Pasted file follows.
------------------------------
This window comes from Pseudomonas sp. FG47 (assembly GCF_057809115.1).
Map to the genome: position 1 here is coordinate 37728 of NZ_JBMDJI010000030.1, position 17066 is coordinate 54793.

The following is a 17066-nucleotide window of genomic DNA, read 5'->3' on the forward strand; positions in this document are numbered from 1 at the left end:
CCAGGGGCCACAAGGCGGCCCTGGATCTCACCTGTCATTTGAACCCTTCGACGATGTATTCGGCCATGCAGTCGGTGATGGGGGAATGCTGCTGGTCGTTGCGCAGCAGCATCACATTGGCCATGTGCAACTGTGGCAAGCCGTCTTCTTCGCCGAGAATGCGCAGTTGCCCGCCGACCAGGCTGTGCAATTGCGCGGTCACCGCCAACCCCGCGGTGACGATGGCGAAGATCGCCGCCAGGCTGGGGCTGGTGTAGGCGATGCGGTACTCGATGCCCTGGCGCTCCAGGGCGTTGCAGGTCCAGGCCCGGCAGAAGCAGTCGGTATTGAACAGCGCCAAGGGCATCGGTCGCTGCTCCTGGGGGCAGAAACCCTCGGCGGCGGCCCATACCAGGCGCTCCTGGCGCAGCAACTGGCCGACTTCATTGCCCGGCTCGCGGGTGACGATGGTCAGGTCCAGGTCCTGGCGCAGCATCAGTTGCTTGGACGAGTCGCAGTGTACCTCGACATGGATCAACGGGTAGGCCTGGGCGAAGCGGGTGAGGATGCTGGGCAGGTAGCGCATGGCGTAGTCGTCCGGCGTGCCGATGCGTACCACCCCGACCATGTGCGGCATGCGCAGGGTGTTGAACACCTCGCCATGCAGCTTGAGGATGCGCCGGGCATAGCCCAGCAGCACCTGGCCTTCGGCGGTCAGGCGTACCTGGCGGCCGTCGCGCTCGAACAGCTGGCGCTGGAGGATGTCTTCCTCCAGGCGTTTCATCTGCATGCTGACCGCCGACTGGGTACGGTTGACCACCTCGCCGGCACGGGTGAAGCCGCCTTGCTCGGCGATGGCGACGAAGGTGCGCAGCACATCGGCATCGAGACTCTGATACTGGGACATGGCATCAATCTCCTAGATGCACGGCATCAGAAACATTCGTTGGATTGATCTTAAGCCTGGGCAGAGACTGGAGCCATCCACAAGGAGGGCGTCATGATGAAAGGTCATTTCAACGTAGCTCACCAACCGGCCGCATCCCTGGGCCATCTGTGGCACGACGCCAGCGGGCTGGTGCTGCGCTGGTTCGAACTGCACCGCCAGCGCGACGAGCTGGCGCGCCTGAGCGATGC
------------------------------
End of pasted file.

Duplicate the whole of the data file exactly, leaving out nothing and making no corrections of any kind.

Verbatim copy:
This window comes from Pseudomonas sp. FG47 (assembly GCF_057809115.1).
Map to the genome: position 1 here is coordinate 37728 of NZ_JBMDJI010000030.1, position 17066 is coordinate 54793.

The following is a 17066-nucleotide window of genomic DNA, read 5'->3' on the forward strand; positions in this document are numbered from 1 at the left end:
CCAGGGGCCACAAGGCGGCCCTGGATCTCACCTGTCATTTGAACCCTTCGACGATGTATTCGGCCATGCAGTCGGTGATGGGGGAATGCTGCTGGTCGTTGCGCAGCAGCATCACATTGGCCATGTGCAACTGTGGCAAGCCGTCTTCTTCGCCGAGAATGCGCAGTTGCCCGCCGACCAGGCTGTGCAATTGCGCGGTCACCGCCAACCCCGCGGTGACGATGGCGAAGATCGCCGCCAGGCTGGGGCTGGTGTAGGCGATGCGGTACTCGATGCCCTGGCGCTCCAGGGCGTTGCAGGTCCAGGCCCGGCAGAAGCAGTCGGTATTGAACAGCGCCAAGGGCATCGGTCGCTGCTCCTGGGGGCAGAAACCCTCGGCGGCGGCCCATACCAGGCGCTCCTGGCGCAGCAACTGGCCGACTTCATTGCCCGGCTCGCGGGTGACGATGGTCAGGTCCAGGTCCTGGCGCAGCATCAGTTGCTTGGACGAGTCGCAGTGTACCTCGACATGGATCAACGGGTAGGCCTGGGCGAAGCGGGTGAGGATGCTGGGCAGGTAGCGCATGGCGTAGTCGTCCGGCGTGCCGATGCGTACCACCCCGACCATGTGCGGCATGCGCAGGGTGTTGAACACCTCGCCATGCAGCTTGAGGATGCGCCGGGCATAGCCCAGCAGCACCTGGCCTTCGGCGGTCAGGCGTACCTGGCGGCCGTCGCGCTCGAACAGCTGGCGCTGGAGGATGTCTTCCTCCAGGCGTTTCATCTGCATGCTGACCGCCGACTGGGTACGGTTGACCACCTCGCCGGCACGGGTGAAGCCGCCTTGCTCGGCGATGGCGACGAAGGTGCGCAGCACATCGGCATCGAGACTCTGATACTGGGACATGGCATCAATCTCCTAGATGCACGGCATCAGAAACATTCGTTGGATTGATCTTAAGCCTGGGCAGAGACTGGAGCCATCCACAAGGAGGGCGTCATGATGAAAGGTCATTTCAACGTAGCTCACCAACCGGCCGCATCCCTGGGCCATCTGTGGCACGACGCCAGCGGGCTGGTGCTGCGCTGGTTCGAACTGCACCGCCAGCGCGACGAGCTGGCGCGCCTGAGCGATGC